Most afternoons Graham Browney spends an hour or so having a chin wag with his old mate Roy.
He might talk about the weather, the latest news or what's been happening at the track.
"Someone will walk past and hear me talking and ask 'who are you talking to?','' Browney said.
"I tell them that I'm talking to my horse Roy. They probably think I'm mad, but I don't care.
"At my age it does me good to get out of the house for a while and I think Roy likes it too. He likes the company."
Roy is Big Roy, a five-year-old gelding by champion galloper So You Think.
Browney is a 75-year-old horse trainer based in White Hills and Big Roy is his only horse.
Earlier this month, Browney achieved something that two other trainers in Australia couldn't do - prepare Big Roy to win a race.
A maiden win at Wycheproof doesn't have the glitz, glamour and sizeable pay cheque that comes with a spring carnival victory at Flemington.
For Browney, Big Roy's breakthrough win on Wycheproof Cup day was special.
Big Roy had previously not won a race in eight starts and was unwanted by two previous trainers in Victoria and New South Wales.
"When I got the horse he lacked confidence, but it's amazing what some tender loving care does,'' Browney said.
"He's starting to build up his confidence slowly now.
"Once he builds that confidence up I'm sure he'll win more races.
"The horse wants 2400m or even further. We'll have some fun with him."
Browney paid $3000 for Big Roy and in seven starts he's had one win, one second and two thirds and earned the owner-trainer about $12,000.
"I don't pay much for my horses. I just keep it fun,'' Browney said.
The love of horses is what's kept Browney in the racing game for so long.
"I started picking up horse manure when I was five years old and I'm still picking it up at 75 years old,'' Browney said with a chuckle.
"I just love the horses and the people you meet in racing."
Browney was a jumps jockey based at Flemington where he rode "15 or 16 winners" before he rode trackwork for the likes of Australian racing greats Colin Hayes and Tommy Hughes.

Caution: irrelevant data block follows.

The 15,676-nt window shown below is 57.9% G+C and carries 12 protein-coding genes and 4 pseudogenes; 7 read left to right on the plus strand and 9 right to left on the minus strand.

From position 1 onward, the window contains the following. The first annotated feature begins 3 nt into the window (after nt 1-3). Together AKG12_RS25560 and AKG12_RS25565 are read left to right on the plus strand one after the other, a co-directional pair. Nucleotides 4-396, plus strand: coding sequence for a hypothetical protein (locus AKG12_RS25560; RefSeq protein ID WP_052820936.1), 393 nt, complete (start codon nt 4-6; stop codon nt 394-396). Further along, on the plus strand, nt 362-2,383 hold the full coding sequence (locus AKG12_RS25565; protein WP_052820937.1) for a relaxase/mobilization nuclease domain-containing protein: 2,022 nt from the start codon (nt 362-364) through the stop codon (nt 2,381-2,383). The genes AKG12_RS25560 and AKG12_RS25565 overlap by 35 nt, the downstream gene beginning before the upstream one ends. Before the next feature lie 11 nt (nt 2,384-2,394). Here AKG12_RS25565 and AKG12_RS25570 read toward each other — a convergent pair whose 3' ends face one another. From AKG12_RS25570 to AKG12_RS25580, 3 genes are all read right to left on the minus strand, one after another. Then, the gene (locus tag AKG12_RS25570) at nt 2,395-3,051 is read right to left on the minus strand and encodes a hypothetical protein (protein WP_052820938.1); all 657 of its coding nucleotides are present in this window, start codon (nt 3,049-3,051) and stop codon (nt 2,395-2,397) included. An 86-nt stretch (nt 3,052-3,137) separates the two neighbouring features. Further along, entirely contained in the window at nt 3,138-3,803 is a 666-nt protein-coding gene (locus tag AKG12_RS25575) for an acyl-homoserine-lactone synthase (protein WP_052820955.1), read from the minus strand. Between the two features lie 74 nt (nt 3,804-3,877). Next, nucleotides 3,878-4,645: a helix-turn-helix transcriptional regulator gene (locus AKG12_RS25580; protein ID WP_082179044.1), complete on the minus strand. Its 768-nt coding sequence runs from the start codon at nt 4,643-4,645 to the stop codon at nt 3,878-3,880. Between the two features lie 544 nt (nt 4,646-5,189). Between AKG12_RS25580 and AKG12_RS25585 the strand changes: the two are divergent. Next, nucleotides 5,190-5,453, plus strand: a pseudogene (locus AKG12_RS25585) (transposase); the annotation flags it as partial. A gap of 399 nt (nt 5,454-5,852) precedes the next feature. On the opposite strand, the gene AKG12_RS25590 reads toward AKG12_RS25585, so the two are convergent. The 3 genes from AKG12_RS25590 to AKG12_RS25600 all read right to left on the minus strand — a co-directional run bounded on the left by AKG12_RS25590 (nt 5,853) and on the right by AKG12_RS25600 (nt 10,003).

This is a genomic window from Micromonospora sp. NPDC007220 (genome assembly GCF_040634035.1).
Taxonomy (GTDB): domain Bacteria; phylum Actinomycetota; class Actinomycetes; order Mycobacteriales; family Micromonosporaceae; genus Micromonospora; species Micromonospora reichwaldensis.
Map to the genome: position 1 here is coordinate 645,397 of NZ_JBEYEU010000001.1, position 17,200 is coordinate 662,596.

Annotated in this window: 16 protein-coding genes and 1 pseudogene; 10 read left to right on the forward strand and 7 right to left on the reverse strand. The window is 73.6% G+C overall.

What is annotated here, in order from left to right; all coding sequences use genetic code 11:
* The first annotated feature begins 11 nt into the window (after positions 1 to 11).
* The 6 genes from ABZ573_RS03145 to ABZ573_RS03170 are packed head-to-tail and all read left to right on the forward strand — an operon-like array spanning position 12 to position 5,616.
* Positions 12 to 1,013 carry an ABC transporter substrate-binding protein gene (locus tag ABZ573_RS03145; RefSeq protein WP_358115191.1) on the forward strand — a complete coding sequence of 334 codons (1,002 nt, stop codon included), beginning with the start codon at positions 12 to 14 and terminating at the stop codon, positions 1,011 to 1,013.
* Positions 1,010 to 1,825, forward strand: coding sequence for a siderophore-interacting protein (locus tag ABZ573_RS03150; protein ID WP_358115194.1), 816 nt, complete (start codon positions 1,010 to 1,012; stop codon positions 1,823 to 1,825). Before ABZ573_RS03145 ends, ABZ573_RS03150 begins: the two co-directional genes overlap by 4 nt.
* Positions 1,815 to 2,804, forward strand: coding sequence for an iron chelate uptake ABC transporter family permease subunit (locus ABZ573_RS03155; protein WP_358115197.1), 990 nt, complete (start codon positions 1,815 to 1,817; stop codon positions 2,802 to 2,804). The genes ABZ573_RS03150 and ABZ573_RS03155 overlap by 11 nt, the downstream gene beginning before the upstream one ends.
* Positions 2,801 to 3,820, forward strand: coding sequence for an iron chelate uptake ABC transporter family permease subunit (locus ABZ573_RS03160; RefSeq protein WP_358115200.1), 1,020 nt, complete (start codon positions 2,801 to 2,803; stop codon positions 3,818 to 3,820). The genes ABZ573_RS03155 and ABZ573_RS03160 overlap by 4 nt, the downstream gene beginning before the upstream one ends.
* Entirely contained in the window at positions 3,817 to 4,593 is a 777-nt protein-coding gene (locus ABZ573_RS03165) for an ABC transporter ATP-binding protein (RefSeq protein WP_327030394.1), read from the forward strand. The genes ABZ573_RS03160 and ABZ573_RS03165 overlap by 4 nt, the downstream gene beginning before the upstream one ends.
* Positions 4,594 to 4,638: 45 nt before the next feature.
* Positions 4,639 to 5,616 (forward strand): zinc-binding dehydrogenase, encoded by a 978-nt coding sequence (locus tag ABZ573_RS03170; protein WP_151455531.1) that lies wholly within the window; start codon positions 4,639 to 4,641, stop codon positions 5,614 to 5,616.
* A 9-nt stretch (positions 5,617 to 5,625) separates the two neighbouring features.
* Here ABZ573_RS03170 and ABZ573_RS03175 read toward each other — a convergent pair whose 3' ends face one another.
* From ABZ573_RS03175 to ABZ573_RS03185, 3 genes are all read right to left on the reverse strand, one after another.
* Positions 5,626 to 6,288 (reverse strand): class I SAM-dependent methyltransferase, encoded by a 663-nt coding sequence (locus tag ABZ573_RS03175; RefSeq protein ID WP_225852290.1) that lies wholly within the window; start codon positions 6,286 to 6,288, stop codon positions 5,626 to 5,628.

About 30 years ago he moved to Bendigo and it's been home ever since.
"I'm up at 5am every morning and head straight over to the track,'' Browney said.
"I love it. I go over to the track each morning and have a great time talking to other trainers and owners.
"The great thing about training at Bendigo is the other trainers are always willing to help you out if you're having trouble.
"People like Arthur Pace and Brendon Hearps are happy to give you advice."
Browney's best horse was a tough stayer called Chopstick.
"Chopstick won nine races, including the Gunbower Cup and the Avoca Cup and ended up winning about $115,000 in prizemoney,'' he said.
"I like training the stayers...but it's much harder to win a race these days.
"You've got the big stables like Weiry (Darren Weir) sitting on you everywhere you go."
Browney is hopeful Big Roy could emulate Chopstick one day.
The next step in Big Roy's progression is a 1850m Class One at Kyneton on Friday.
"It will be a harder race for him, but we have to step him up,'' he said.
"He's getting better all the time as he builds his confidence."
Browney might be 75, but he has no plans to stop training or his afternoon chats with Roy.
"Horse trainers don't retire, they just walk away and die somewhere,'' he said with a grin.
"It's in my blood and I'll just keep going for as long as I can."
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